Alphabet Inc. has finally found a good excuse to sunset its unsuccessful Google+ platform. The social media was first formed in 2011, when it was immediately obvious it wouldn’t be a success.
Since then, there have been countless attempts to integrate Google+ into platforms like YouTube, Gmail, and Google Maps, to much outcry. The end result was an exposure of up to 500,000 user’s information between 2015 and 2018.
According to the Wall Street Journal, Google discovered a flaw in an app developer API that would let them access user’s private profile information such as name, email, age, and occupation.
The company found out about the bug in March but held its disclosure. An investigation team reportedly found up to 438 applications with access to such information. A memo reveals that Google officials were worried about ramifications ahead of Facebook’s Cambridge Analytica Scandal, as well as CEO Sundar Pichai having to testify before Congress.
Modular App Privacy
Google formally announced the issue on Monday, alongside new data privacy measures and the end of Google+. Consumers will have up to 10 months to migrate to a different platform, with tools to export their data. Enterprise will still be able to use the platform, where Google says it’s seen more success.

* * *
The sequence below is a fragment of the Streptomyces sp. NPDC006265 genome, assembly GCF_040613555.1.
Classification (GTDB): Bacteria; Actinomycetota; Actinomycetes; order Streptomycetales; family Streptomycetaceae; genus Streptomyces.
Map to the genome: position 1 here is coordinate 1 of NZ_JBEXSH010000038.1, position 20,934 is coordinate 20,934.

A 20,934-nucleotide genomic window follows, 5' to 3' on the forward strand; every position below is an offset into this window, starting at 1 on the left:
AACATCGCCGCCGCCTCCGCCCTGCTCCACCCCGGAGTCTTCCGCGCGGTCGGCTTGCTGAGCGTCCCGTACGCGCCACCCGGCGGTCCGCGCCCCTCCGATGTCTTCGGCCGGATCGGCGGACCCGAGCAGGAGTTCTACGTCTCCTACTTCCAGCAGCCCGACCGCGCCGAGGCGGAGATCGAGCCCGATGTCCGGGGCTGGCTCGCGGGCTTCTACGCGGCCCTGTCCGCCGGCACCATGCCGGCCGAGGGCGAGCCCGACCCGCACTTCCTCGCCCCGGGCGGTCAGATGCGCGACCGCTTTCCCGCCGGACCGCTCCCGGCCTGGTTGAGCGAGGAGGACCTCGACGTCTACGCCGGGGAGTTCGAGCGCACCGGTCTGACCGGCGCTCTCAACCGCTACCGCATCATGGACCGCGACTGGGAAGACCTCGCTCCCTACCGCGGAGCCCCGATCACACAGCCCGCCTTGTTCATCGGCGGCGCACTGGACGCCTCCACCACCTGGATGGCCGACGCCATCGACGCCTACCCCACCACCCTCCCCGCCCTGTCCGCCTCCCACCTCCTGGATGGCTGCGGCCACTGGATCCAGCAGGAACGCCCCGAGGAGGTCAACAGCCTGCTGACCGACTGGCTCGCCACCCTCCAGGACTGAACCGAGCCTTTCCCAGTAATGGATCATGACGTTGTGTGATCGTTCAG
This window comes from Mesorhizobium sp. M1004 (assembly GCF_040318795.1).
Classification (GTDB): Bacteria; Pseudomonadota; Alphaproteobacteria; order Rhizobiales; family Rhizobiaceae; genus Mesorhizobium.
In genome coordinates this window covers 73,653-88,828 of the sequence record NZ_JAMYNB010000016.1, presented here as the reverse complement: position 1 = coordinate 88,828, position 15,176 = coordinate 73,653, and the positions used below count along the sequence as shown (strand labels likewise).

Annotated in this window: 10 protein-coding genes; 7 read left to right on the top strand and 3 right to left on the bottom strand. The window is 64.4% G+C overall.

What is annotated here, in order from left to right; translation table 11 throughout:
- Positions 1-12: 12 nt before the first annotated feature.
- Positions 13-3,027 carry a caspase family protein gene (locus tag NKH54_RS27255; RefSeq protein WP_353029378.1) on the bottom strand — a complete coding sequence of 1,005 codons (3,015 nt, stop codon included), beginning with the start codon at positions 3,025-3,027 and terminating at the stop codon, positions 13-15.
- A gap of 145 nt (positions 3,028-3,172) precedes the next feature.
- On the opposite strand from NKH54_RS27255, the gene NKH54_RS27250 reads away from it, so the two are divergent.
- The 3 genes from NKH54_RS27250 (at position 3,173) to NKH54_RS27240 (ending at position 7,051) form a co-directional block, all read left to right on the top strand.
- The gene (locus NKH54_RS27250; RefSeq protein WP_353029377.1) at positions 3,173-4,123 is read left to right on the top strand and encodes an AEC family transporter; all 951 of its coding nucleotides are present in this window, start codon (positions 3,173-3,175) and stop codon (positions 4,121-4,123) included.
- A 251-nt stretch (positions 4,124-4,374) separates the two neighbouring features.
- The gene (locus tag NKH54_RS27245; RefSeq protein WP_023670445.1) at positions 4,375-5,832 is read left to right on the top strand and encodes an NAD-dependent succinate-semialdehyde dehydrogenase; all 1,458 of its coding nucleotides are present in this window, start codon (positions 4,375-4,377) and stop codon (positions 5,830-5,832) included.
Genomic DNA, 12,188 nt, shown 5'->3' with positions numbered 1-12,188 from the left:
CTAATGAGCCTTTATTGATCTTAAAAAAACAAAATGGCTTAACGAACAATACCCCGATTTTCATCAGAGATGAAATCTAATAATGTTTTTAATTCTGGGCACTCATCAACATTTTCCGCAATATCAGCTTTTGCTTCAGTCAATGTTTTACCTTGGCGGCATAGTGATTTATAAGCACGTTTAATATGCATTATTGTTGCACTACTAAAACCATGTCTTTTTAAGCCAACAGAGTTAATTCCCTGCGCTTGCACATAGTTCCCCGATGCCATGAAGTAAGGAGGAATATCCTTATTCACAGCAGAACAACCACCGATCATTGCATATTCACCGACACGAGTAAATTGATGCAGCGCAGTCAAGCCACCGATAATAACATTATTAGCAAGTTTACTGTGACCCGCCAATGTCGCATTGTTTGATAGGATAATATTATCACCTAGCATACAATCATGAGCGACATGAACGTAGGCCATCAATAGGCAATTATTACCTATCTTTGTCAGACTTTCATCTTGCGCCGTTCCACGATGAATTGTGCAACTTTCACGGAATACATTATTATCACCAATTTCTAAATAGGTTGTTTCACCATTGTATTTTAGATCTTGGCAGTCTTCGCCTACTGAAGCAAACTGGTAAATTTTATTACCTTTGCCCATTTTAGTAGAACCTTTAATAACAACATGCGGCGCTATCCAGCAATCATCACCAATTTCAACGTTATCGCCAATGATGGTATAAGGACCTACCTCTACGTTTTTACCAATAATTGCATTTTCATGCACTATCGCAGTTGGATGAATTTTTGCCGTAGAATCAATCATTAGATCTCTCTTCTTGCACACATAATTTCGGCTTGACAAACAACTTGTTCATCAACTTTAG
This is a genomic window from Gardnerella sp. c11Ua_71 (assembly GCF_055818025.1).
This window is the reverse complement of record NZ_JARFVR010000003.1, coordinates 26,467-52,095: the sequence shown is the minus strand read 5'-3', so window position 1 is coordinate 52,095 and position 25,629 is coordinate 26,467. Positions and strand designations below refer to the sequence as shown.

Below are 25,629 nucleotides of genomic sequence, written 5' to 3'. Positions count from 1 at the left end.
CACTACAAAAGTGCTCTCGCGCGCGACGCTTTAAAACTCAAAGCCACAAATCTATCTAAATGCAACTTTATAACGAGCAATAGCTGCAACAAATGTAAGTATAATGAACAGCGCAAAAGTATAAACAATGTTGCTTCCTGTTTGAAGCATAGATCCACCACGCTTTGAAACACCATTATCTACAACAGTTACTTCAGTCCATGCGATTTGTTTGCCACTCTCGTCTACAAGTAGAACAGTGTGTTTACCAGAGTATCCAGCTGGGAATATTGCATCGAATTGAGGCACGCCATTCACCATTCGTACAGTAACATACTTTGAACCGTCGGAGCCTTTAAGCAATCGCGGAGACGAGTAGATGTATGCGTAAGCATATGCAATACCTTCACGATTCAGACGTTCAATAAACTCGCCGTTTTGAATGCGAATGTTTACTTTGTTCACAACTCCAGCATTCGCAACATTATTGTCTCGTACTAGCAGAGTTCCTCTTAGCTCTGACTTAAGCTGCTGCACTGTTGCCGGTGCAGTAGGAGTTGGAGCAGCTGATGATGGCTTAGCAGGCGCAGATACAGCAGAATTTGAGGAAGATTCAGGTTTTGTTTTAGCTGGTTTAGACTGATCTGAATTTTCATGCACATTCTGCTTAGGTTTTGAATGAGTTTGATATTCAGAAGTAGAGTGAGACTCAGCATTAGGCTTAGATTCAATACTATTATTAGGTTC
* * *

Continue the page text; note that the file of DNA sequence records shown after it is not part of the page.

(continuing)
Google’s new privacy controls will introduce a modular system where users can choose to share some information, but not others. They can give an app Calendar information, for example, but not access to their Google Drive files.
After several recent scandals, the controls will be a win for privacy campaigners. However, they do little to assuage concerns about Google’s own collection. Maps still collects location data with the Location History setting disabled.
As Google remedied its social media bug in March, it’s also clear the shutdown of Google+ was more of a business decision than a user safety one. Shares in Alphabet Inc. fell by 1.23% shortly after the disclosure, but have seen a slight recovery since.